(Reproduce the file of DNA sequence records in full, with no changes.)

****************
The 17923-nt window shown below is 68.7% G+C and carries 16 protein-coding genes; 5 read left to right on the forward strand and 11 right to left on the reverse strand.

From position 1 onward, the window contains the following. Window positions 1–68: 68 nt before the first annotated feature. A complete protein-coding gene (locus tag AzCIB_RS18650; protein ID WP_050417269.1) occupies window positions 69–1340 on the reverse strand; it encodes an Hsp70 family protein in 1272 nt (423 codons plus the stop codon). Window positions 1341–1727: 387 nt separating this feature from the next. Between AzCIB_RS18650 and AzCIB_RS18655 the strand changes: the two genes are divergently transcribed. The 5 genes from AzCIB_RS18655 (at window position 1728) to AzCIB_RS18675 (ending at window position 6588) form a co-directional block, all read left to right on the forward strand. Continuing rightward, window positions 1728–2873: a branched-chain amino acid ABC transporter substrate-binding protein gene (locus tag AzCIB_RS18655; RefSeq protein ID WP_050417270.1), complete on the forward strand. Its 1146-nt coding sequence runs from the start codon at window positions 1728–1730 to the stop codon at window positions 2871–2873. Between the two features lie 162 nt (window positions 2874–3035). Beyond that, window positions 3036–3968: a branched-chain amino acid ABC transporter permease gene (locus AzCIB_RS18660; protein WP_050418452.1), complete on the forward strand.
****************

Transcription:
The 17923-nt window shown below is 68.7% G+C and carries 16 protein-coding genes; 5 read left to right on the forward strand and 11 right to left on the reverse strand.

From position 1 onward, the window contains the following. Window positions 1–68: 68 nt before the first annotated feature. A complete protein-coding gene (locus tag AzCIB_RS18650; protein ID WP_050417269.1) occupies window positions 69–1340 on the reverse strand; it encodes an Hsp70 family protein in 1272 nt (423 codons plus the stop codon). Window positions 1341–1727: 387 nt separating this feature from the next. Between AzCIB_RS18650 and AzCIB_RS18655 the strand changes: the two genes are divergently transcribed. The 5 genes from AzCIB_RS18655 (at window position 1728) to AzCIB_RS18675 (ending at window position 6588) form a co-directional block, all read left to right on the forward strand. Continuing rightward, window positions 1728–2873: a branched-chain amino acid ABC transporter substrate-binding protein gene (locus tag AzCIB_RS18655; RefSeq protein ID WP_050417270.1), complete on the forward strand. Its 1146-nt coding sequence runs from the start codon at window positions 1728–1730 to the stop codon at window positions 2871–2873. Between the two features lie 162 nt (window positions 2874–3035). Beyond that, window positions 3036–3968: a branched-chain amino acid ABC transporter permease gene (locus AzCIB_RS18660; protein WP_050418452.1), complete on the forward strand.